Alex started competing actively again. Within a few years of competing nationally and internationally, he had climbed the global rankings. At one point he finished 49th in the world.
At 22 Alex was hungry for a higher ranking. But during a trip to Hawaii, he developed a pain in his chest. “I felt like I was having a heart attack.” He came home to the South Bay, and one night he woke up “on the floor, on my hands and knees, gasping. I thought I was dying.”
His girlfriend rushed him to Torrance Memorial Medical Center. He was diagnosed with pleurisy—a painful and potentially life-threating inflammation of the lungs and chest—and he spent a week in the emergency room.
Relaying the experience, Alex grows quiet for a moment before saying, “There was a close point where I almost didn’t make it.” He lost dozens of pounds, he shares, and felt like
“It took three months for me to feel human again,” he says. Once he recovered, he was eager to return to competing. But when he checked his world ranking, he saw that he’d dropped from the top 50 to “1,000-something.”
He called the ASP (renamed the World Surf League), and they informed him that because he’d failed to pay his annual membership fee of $700, the points he’d earned over the course of his competitive career were no longer valid. He explained that he’d nearly died; his doctors had proof of Alex’ illness.
The ASP’s response? “Sorry, nothing can be done. Those are the rules.”
“All my competitive successes got pulled out from under me,” he says. There was a moment of panic: Most of the incentives his sponsors offered were contest-based. He worried that his career was finished.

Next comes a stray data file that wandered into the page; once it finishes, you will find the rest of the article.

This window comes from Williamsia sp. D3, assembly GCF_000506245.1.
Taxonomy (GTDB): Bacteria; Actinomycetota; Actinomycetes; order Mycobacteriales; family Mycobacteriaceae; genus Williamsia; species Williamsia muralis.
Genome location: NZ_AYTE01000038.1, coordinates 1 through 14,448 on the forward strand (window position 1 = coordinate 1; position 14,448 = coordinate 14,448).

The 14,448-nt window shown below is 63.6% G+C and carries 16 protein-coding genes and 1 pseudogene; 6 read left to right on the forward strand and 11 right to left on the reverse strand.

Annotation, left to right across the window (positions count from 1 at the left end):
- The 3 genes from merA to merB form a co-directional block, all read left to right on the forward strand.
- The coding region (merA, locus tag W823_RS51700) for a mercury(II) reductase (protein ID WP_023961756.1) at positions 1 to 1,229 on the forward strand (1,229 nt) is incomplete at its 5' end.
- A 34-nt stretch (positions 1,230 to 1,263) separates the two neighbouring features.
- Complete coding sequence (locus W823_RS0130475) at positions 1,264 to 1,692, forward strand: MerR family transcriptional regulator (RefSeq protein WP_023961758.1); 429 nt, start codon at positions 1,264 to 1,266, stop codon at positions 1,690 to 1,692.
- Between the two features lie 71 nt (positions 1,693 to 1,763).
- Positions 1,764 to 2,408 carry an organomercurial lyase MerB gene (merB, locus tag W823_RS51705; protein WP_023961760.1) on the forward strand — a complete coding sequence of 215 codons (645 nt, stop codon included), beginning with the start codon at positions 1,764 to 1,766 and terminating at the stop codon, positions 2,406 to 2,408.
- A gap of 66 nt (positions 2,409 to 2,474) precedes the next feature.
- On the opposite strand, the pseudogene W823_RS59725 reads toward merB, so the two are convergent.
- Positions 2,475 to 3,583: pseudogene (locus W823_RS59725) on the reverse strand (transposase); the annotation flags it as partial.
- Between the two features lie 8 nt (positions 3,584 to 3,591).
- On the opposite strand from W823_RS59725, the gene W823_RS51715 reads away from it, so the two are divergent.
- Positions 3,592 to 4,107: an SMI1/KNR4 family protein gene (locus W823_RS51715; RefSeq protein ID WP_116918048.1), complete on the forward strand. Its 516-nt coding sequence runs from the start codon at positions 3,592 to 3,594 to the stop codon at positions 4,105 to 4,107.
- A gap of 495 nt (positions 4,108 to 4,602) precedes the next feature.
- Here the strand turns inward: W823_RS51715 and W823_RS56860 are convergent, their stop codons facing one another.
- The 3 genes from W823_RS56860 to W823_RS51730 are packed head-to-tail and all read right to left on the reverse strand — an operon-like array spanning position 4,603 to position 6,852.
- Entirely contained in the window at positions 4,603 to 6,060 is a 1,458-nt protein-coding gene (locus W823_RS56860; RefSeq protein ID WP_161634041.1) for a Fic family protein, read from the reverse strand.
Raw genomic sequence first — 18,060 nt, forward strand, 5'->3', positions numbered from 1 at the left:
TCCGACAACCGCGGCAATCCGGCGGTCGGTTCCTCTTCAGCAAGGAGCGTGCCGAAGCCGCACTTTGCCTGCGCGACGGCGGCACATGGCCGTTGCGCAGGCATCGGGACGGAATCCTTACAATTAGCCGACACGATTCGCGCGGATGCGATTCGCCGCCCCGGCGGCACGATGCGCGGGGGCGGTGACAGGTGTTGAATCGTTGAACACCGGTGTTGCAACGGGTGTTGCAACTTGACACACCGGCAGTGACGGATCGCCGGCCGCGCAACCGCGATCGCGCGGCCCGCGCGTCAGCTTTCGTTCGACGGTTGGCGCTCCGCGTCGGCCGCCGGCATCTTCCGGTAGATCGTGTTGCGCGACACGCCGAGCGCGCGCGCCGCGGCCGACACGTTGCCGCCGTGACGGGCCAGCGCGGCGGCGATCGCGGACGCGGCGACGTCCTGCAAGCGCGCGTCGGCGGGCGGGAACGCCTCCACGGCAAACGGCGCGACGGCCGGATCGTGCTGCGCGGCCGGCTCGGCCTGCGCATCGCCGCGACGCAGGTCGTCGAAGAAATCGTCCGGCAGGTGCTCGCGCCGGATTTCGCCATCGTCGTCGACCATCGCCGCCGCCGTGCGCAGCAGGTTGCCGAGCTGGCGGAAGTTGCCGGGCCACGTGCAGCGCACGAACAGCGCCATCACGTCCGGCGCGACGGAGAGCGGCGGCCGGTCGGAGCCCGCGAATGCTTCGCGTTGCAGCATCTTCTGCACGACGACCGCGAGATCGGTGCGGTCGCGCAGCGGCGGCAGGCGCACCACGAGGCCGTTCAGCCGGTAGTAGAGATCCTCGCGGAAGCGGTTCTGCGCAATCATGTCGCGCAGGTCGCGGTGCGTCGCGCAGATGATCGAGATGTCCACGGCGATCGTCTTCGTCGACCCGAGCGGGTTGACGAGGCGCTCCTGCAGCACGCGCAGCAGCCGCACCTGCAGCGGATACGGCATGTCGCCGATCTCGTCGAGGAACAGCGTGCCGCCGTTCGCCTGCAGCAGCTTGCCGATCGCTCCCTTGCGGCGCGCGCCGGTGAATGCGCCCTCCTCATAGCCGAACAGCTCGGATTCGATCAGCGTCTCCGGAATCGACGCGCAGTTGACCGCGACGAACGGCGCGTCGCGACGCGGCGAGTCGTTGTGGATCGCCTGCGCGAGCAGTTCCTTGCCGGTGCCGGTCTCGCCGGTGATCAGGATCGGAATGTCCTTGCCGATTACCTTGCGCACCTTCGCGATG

He started competing in small-time, local events “just to get points back.” They often went terribly, and surfing was starting to lose its fun.
But then “I got lucky,” says Alex. His sponsors approached him with a deal: He could take time away from competitive surfing, and they would support him as he chased swells around the world.
Alex never looked back. He focused entirely on big wave surfing, pursuing titanic swells from Hawaii to Tahiti. He generated images and videos of his incredible rides, and he pushed the limits of his surfing abilities—hunting down rides in remote surf destinations like Alaska.
He pushed competition aside. “I want to go to obscure places, and I want to take the extra effort and time to search out the less-thought-of places,” he says.
Although he has no signs of slowing down, Alex laid down some roots in Torrance and bought a home, not far from where he grew up. He also speaks to local high school students about his brother and the impact of drug abuse on himself and his family. With each public interaction, he heals a bit more—channeling grief into a rallying call for courage.
The source of that impossible positivity stems from Alex’s gratitude. He’s grateful for his career, for his family and for surfing—a gift that his brother and Jimmy Miller gave him. Alex will keep pushing, keep working—no matter the obstacle or challenge. It’s his way of thanking everyone who’s supported him.
“I’m living the dream that my brother and I first had when we started surfing. This is exactly what I dreamt of, and it’s even better than what I could’ve imagined,” he says.